Why Athens is burning

Athens, along with several other Greek cities, has been burning for the several days. The rioting was triggered by the death of a teenager killed by the police on Saturday night. How to make sense of a reaction that appears to be so massively disproportionate?

Several observers have pointed to the usual suspects: maladministration and corruption; the collapse of confidence in the government; political scandals; a growing gap between the rich and the poor.

These arguments are wanting: Greece is hardly exceptional in terms of its problems, yet rioting and destruction on such scale are unusual in Europe.

In fact, these riots are a symptom of a deep cultural problem rather than a social one. The rioting youths are not disadvantaged, poor, or even immigrant (as in France). They are, for the most part, regular teenagers, children of the middle class; in fact, the teenager killed by the police lived in one of Athens's most exclusive suburbs. Why are they, then, reacting in such a way?

After Greece's transition to democracy in the mid-1970s, a public discourse of resistance against authority emerged and became dominant. Civil disobedience, including violent demonstrations and the destruction of public property, is almost always justified, if not glorified; the police can only be wrong: If they act too harshly they are brutal; if not, incompetent. This discourse has proven to be extremely resistant to time and momentous world events, such as the fall of the Berlin Wall, and is promoted in the media. On the one hand, several journalists came of age in the mid 1970s and are openly sympathetic to it. On the other, political entrepreneurs see it as a resource that can be used handily for political or even economic advantage.

As a consequence, all governments since the 1970s have stood by while an anarchist subculture grew, complete with its exclusive urban enclave (the neighborhood of Exarcheia in downtown Athens which is a no man's land for the police). In regular intervals and on a variety of occasions (e.g. Bill Clinton's visit to Greece, various educational reforms, etc.), anarchists engage in violent demonstrations and widespread destruction. These are led by a hard core of 500 to 1,000 individuals which has grown in strength since the late 1990s and fantasizes that it is enacting some sort of 19th century social revolution against the bourgeois. Depending on the popularity of the issue they are joined, by hundreds or thousands of others of lesser commitment and varying motivations, from ideology to simple looting, who are nevertheless socialized into this culture.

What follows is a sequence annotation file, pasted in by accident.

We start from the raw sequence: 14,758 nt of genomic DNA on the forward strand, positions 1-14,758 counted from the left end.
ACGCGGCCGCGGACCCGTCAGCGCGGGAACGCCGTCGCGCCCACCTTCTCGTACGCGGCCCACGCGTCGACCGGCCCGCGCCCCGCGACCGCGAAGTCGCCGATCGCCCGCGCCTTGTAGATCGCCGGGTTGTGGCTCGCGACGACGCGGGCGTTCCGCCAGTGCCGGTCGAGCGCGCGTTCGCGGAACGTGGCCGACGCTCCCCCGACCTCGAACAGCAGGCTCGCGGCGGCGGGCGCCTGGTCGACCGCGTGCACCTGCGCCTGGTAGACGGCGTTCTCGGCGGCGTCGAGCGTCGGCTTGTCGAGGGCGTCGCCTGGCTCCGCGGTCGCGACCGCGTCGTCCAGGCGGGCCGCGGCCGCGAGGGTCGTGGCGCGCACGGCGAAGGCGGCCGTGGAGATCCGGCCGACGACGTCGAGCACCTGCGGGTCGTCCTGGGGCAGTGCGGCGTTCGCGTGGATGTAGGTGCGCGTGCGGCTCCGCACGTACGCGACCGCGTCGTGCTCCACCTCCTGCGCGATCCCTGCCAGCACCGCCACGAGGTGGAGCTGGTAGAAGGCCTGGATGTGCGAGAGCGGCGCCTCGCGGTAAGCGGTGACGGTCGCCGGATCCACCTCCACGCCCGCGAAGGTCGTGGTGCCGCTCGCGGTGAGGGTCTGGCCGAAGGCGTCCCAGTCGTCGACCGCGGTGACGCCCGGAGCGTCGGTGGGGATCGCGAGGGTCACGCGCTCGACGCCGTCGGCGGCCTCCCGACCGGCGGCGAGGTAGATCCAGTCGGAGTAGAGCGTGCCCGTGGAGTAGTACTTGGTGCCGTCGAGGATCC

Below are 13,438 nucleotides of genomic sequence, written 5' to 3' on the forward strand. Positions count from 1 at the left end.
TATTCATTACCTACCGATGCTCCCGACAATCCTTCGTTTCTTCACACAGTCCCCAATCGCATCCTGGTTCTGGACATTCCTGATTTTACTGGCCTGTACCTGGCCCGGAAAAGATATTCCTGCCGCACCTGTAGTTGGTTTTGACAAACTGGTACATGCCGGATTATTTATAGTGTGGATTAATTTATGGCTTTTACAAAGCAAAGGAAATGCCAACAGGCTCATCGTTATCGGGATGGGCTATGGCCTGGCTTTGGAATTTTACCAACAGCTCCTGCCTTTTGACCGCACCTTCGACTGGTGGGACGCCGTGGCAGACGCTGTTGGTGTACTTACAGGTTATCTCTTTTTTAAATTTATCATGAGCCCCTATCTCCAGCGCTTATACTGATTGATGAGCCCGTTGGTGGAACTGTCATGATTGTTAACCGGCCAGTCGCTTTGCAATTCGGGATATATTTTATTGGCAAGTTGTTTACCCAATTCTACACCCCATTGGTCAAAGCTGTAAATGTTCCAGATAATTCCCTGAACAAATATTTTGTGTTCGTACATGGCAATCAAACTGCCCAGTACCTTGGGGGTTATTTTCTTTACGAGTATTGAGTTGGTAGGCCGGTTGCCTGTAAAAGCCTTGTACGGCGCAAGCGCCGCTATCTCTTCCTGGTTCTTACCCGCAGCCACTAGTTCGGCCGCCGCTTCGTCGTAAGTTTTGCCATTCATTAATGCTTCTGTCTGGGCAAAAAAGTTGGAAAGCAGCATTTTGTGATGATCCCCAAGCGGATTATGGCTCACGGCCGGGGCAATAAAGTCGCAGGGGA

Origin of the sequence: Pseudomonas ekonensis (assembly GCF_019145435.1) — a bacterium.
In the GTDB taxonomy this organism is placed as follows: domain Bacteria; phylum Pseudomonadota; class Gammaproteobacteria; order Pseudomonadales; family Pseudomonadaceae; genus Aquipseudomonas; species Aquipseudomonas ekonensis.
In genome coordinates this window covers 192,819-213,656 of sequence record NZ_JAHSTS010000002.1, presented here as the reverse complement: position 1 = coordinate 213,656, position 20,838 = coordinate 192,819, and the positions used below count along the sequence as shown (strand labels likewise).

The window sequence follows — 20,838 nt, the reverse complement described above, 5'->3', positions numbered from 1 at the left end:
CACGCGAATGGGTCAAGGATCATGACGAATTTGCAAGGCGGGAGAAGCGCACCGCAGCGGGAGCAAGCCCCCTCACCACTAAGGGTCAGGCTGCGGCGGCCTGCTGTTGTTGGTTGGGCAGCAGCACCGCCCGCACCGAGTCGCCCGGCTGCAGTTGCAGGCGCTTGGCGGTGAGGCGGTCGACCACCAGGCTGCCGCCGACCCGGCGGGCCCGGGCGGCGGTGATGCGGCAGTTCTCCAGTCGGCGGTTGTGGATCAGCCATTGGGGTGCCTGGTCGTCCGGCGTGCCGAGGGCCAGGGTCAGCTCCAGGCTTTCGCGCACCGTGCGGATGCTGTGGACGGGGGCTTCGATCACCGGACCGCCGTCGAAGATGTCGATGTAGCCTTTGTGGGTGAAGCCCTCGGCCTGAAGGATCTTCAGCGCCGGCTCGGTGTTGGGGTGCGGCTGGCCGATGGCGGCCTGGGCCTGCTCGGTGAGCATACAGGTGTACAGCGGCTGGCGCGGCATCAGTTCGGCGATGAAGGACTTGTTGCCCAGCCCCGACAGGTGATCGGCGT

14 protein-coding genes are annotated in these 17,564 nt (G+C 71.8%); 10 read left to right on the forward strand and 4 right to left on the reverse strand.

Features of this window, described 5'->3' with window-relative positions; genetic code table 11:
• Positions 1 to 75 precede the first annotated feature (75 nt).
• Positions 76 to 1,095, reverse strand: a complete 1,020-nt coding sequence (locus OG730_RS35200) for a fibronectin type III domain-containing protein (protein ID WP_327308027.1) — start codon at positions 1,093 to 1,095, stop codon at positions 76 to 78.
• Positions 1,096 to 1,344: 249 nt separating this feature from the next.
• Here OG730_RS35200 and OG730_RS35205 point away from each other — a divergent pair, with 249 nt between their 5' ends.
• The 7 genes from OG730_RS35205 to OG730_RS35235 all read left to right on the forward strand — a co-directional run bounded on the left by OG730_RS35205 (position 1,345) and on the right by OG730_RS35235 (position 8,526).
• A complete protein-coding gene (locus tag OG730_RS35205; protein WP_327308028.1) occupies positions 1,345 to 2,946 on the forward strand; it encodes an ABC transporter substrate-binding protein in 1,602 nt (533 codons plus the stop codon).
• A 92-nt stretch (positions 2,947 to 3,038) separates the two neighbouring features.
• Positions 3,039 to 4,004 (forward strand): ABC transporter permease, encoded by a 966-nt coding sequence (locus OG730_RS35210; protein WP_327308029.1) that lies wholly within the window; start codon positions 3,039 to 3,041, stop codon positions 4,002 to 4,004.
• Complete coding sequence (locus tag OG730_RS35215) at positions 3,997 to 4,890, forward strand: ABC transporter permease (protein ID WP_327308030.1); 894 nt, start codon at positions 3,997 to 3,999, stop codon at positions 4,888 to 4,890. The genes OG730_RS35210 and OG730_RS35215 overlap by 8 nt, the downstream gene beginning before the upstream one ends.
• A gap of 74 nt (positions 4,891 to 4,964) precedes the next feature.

Undergirding these actions is a more or less complete absence of sanctions - few people get arrested and almost no one gets sentenced. Participation in these riots is seen as a fun and low-risk activity, almost a rite of passage. This attitude of toleration covers a variety of other acts, such as the widespread use of graffiti, which has totally defaced Athens in the past few years.

The police lack a consistent policy. They are regularly harassed by groups of youths - a recurrent activity that is perceived as more or less normal; badly trained and inefficiently led, they are prone to outbursts of brutality. The cycle is vicious.

Greece's political, cultural, and intellectual leadership has been unwilling to act against this anarchist subculture. In fact, some have fully, and sometimes openly, justified, abetted, and in some instances endorsed it - especially small parties of the left, as well as mainstream left-of-center newspapers.

Clearly, these riots are undermining an already weak government. The opposition Socialist Party is already calling for its resignation. However, this problem won't fade away with the present government. Opportunities for riots will always present themselves. Addressing this problem requires nothing less than a deep cultural shift at the top.

Stathis N. Kalyvas, a professor of political science at Yale and the author of The Logic of Violence in Civil War.